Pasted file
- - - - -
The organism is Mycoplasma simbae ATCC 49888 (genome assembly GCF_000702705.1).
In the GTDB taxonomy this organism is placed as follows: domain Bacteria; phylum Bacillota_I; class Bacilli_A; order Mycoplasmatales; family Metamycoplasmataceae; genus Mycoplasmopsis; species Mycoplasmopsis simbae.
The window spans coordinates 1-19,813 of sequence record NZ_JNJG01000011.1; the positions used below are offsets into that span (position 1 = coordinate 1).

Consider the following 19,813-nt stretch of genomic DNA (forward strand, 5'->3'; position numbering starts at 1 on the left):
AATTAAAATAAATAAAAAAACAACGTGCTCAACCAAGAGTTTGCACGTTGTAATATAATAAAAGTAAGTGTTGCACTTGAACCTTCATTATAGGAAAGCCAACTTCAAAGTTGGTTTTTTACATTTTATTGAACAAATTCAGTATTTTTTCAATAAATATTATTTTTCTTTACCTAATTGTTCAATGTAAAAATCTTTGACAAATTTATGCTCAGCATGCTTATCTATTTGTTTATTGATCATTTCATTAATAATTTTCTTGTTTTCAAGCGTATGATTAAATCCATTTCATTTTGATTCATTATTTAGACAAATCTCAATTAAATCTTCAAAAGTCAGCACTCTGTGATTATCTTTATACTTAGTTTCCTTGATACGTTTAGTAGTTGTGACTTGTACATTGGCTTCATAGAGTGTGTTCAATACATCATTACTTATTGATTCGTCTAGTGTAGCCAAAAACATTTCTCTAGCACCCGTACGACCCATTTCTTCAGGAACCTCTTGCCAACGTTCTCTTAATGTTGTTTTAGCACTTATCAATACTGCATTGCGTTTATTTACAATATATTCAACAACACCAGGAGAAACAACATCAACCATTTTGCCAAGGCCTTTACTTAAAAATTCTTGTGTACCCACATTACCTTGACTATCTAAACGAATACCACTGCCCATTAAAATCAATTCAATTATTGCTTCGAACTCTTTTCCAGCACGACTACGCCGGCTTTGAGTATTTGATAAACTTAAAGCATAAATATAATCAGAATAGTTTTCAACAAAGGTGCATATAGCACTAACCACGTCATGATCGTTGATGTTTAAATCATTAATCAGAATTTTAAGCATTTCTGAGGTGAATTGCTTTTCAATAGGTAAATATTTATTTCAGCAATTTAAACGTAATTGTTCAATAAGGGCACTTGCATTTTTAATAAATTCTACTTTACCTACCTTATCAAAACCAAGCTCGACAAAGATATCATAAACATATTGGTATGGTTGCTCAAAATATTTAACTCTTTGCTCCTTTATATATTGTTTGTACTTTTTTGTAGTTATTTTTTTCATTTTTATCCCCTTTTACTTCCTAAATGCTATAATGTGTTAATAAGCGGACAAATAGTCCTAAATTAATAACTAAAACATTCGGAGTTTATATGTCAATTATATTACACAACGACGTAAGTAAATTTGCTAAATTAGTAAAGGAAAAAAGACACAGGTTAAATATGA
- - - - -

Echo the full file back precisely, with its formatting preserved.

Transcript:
The organism is Mycoplasma simbae ATCC 49888 (genome assembly GCF_000702705.1).
In the GTDB taxonomy this organism is placed as follows: domain Bacteria; phylum Bacillota_I; class Bacilli_A; order Mycoplasmatales; family Metamycoplasmataceae; genus Mycoplasmopsis; species Mycoplasmopsis simbae.
The window spans coordinates 1-19,813 of sequence record NZ_JNJG01000011.1; the positions used below are offsets into that span (position 1 = coordinate 1).

Consider the following 19,813-nt stretch of genomic DNA (forward strand, 5'->3'; position numbering starts at 1 on the left):
AATTAAAATAAATAAAAAAACAACGTGCTCAACCAAGAGTTTGCACGTTGTAATATAATAAAAGTAAGTGTTGCACTTGAACCTTCATTATAGGAAAGCCAACTTCAAAGTTGGTTTTTTACATTTTATTGAACAAATTCAGTATTTTTTCAATAAATATTATTTTTCTTTACCTAATTGTTCAATGTAAAAATCTTTGACAAATTTATGCTCAGCATGCTTATCTATTTGTTTATTGATCATTTCATTAATAATTTTCTTGTTTTCAAGCGTATGATTAAATCCATTTCATTTTGATTCATTATTTAGACAAATCTCAATTAAATCTTCAAAAGTCAGCACTCTGTGATTATCTTTATACTTAGTTTCCTTGATACGTTTAGTAGTTGTGACTTGTACATTGGCTTCATAGAGTGTGTTCAATACATCATTACTTATTGATTCGTCTAGTGTAGCCAAAAACATTTCTCTAGCACCCGTACGACCCATTTCTTCAGGAACCTCTTGCCAACGTTCTCTTAATGTTGTTTTAGCACTTATCAATACTGCATTGCGTTTATTTACAATATATTCAACAACACCAGGAGAAACAACATCAACCATTTTGCCAAGGCCTTTACTTAAAAATTCTTGTGTACCCACATTACCTTGACTATCTAAACGAATACCACTGCCCATTAAAATCAATTCAATTATTGCTTCGAACTCTTTTCCAGCACGACTACGCCGGCTTTGAGTATTTGATAAACTTAAAGCATAAATATAATCAGAATAGTTTTCAACAAAGGTGCATATAGCACTAACCACGTCATGATCGTTGATGTTTAAATCATTAATCAGAATTTTAAGCATTTCTGAGGTGAATTGCTTTTCAATAGGTAAATATTTATTTCAGCAATTTAAACGTAATTGTTCAATAAGGGCACTTGCATTTTTAATAAATTCTACTTTACCTACCTTATCAAAACCAAGCTCGACAAAGATATCATAAACATATTGGTATGGTTGCTCAAAATATTTAACTCTTTGCTCCTTTATATATTGTTTGTACTTTTTTGTAGTTATTTTTTTCATTTTTATCCCCTTTTACTTCCTAAATGCTATAATGTGTTAATAAGCGGACAAATAGTCCTAAATTAATAACTAAAACATTCGGAGTTTATATGTCAATTATATTACACAACGACGTAAGTAAATTTGCTAAATTAGTAAAGGAAAAAAGACACAGGTTAAATATGA